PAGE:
“…usually these agents and editors are the very best.”

    Are you implying that accepting e-mail queries and pages somehow lessens the quality of an agent or editor. I would take issue with that.

  12. Janny said:

    Ryan, many of us have been around publishing for way more than a “very short time,” and we still don’t get why certain agents don’t deal in 20th century technology, much less 21st century. So maybe these very specific reasons are listed somewhere?

    Of course, we all understand the usual excuses: spam, viruses, junk mail, proposals to hold money for someone in Nigeria… 🙂 We all have those things to contend with. In that, we’re all in the same boat. And I’ve heard that “it has nothing to do with not wanting to embrace technology” phrase before. But nowhere have I heard what it DOES have to do with, and frankly, I’m as curious as the next person about that.

    I especially wonder what the holdup is in the case of all these high-profile people, all these “best” people on the block, when the bottom line is, THEY wouldn’t be dealing with all the junk in the first place…that’s why they have assistants!

    So…one has to wonder. I don’t begrudge sending anything to an agent or editor in hard copy form, but I do love to be able to do it electronically. It’s so much easier, so much faster, and anything we can do to prod the 12-ton behemoth of publishing to move just a teensy bit more efficiently, to me, can only help us all.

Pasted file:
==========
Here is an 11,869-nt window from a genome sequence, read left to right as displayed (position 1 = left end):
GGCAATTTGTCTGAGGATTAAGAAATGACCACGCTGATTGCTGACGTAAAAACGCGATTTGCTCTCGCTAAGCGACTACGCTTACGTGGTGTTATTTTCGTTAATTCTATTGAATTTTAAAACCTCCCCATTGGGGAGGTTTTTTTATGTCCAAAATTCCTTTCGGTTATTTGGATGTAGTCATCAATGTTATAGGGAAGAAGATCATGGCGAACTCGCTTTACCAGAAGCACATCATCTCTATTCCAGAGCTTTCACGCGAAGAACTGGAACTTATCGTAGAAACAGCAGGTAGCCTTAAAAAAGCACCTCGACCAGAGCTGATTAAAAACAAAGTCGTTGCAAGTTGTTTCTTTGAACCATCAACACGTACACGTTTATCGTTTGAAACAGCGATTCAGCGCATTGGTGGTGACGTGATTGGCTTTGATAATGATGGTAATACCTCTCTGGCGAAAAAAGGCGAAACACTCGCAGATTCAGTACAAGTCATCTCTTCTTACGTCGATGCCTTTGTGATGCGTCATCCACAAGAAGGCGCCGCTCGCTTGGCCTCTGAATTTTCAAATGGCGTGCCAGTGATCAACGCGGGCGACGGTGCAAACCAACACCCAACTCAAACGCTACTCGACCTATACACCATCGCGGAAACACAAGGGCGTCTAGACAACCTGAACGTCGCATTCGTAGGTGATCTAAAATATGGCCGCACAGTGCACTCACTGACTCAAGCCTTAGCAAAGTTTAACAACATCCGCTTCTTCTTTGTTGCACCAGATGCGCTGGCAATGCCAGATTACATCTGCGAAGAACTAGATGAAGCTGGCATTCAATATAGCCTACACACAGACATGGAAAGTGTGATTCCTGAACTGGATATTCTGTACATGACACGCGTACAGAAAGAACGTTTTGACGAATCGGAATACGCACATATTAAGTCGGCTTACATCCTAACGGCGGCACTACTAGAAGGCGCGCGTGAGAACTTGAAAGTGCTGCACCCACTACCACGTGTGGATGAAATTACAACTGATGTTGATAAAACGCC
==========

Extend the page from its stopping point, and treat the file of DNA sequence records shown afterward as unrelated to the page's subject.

13. Ryan Field said:

    Most of the time it’s nothing more than a comfort issue: When you read constantly it’s hard on the eyes…hardcopy is easier. I find it interesting that’s never taken into consideration. And, the only thing with which most of us have to content is not ending a sentence with a preposition.

    And Annie:

    Quote me correctly, please. I said, “Not always; but usually.” There’s a difference. Some excellent agents take e-queries. There’s no need to read between the lines. I’m just stating a simple fact, and you can take your issues with this to any book or web site that lists agency submission guidelines.

  14. Annie Dean said:

    “I’m just stating a simple fact, and you can take your issues with this to any book or web site that lists agency submission guidelines.”